The territory of Tutrakan and the surrounding area have been populated ever since prehistoric times. The Romans came here in 15 BC and erected fortifications. During the time of Emperor Ulpius Trajan /98-117/ a settlement with the rank of a village was established near Tutrakan and a fortress with the name Transmariska was built. It was an important station on the road from Singidunum /Belgrade/ to Constantinople /Istanbul/. Archaeological excavations and finds prove that the Slavs settled in Tutrakan and its environs in the second half of the 6th century, inhabiting the ancient settlements. In 1388, Tutrakan fell into hands of the Turks and turned into a small village. After the Liberation of Bulgaria from the Ottoman rule (1878), Tutrakan had an economic and cultural upsurge. The established port contributed to the development of trade and Tutrakan established foreign trade ties with Europe, Asia and Africa. It became well known as the centre of Danubian fishermen and renowned masters of fishing boats and "Danube water mills". Fishing boats were exported to Serbia, Hungary, Austria, Romania, etc.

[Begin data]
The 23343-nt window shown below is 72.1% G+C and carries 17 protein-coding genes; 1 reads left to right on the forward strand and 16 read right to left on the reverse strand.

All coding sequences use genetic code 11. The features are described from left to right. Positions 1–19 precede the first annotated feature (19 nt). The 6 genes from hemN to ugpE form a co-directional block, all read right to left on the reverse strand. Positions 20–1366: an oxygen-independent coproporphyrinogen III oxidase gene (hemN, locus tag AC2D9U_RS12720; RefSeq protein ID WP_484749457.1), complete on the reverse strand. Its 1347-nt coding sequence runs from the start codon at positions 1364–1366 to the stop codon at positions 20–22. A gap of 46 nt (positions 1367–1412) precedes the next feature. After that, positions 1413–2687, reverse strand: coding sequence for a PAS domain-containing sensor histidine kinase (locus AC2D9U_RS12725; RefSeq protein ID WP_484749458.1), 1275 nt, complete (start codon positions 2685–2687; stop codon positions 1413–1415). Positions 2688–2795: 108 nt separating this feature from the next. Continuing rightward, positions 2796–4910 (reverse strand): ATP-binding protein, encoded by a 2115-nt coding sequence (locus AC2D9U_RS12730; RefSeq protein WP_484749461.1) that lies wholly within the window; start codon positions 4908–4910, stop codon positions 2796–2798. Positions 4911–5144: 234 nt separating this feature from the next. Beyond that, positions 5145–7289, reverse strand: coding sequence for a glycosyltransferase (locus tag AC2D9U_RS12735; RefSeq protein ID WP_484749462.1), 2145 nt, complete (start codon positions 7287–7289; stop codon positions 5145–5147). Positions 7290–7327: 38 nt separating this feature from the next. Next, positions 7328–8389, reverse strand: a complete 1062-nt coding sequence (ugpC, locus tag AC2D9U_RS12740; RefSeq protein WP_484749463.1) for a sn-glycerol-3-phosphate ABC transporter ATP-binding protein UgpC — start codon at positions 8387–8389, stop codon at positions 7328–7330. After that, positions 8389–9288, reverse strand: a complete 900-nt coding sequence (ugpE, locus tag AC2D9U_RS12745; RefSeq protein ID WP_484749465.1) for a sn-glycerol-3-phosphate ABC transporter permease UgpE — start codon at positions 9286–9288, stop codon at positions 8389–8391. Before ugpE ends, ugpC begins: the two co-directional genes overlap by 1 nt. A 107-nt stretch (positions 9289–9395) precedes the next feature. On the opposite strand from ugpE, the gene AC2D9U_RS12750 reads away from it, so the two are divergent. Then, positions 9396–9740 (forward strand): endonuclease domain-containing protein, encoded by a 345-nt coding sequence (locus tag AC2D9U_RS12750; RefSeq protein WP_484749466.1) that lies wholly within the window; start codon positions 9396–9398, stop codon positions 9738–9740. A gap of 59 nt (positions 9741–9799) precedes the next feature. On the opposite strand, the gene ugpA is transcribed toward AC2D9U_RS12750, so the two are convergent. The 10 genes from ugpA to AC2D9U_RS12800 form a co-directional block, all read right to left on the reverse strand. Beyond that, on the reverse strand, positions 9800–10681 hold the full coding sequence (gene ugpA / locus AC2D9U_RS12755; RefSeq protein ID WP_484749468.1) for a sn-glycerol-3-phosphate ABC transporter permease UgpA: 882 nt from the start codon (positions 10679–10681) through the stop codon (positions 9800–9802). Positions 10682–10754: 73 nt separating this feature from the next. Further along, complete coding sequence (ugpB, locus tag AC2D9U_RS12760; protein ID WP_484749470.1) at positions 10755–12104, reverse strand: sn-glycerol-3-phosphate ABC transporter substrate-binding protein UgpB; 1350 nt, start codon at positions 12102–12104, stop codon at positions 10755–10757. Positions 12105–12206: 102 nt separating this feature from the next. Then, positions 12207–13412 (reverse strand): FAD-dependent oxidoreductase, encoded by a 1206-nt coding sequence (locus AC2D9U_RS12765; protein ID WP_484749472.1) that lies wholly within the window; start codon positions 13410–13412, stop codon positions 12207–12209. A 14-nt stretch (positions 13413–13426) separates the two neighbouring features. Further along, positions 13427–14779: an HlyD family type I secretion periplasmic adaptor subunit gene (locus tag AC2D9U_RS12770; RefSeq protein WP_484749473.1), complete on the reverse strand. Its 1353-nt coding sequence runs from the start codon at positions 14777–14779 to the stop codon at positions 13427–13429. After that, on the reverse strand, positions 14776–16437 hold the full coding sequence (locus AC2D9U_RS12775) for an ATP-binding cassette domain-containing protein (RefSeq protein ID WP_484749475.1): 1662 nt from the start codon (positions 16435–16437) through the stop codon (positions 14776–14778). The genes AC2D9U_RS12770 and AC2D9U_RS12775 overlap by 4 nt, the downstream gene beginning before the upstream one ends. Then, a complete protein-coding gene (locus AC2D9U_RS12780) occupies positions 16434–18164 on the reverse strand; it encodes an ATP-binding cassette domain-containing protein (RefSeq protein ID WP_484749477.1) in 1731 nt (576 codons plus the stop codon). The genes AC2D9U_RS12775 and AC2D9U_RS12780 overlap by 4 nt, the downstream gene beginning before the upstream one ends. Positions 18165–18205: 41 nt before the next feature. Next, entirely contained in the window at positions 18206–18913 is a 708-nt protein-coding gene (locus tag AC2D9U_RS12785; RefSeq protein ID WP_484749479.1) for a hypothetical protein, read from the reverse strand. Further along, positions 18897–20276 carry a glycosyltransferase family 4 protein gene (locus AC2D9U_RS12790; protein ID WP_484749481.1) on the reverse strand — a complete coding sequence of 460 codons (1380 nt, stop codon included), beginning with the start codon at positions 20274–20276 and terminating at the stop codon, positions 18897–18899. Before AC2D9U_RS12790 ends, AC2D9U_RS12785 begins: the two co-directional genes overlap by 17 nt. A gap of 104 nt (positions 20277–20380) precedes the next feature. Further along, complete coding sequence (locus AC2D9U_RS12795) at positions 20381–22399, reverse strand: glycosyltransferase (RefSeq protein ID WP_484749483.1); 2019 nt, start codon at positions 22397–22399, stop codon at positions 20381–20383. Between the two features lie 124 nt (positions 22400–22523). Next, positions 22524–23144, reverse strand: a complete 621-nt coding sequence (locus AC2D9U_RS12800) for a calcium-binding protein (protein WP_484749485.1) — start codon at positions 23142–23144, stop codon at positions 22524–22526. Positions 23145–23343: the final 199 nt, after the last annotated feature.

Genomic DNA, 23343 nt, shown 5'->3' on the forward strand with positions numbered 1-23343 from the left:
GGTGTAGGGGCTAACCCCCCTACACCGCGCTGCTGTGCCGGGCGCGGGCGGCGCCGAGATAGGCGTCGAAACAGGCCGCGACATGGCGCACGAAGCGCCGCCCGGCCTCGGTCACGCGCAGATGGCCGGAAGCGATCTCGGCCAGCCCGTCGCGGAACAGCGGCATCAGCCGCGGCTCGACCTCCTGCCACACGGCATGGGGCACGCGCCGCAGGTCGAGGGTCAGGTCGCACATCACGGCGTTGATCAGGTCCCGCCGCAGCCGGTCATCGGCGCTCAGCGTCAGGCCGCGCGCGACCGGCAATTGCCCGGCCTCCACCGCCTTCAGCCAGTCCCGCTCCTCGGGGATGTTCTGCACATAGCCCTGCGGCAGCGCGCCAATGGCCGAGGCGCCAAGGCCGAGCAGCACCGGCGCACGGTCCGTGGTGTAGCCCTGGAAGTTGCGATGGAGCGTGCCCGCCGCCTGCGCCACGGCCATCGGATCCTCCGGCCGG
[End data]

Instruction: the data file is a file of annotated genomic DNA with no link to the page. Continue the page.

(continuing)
Tutrakan is a town in Silistra Region, North-Eastern Bulgaria, located along the Danube River. It is the administrative and economic centre of Tutrakan Municipality with 15 settlements and an area of 440 sq. m.
7600 Tutrakan, 31 Transmariska Str
The economic pillars of Tutrakan are bread-making and wood and metal processing. Another important part of the economy of the Municipality is meat processing and sewing workshops. Traditionally, the building and repair of small-scale vessels is well developed in the town.
Ribarska Mahala (Fishermen's Quarter) Architectural Reserve
This is a naturally formed fishermen’s village (the only one along the Danube River) with authentic buildings from the time of the Bulgarian Revival. The millennial existence of Tutrakan has been constantly connected with fishing, fishing nets knitting and boats workshops. This ancient craft and means of sustenance were practiced by entire families. At the beginning of the century, there were more than 5,000 fishermen; more than a thousand boats could be seen at the fishing port.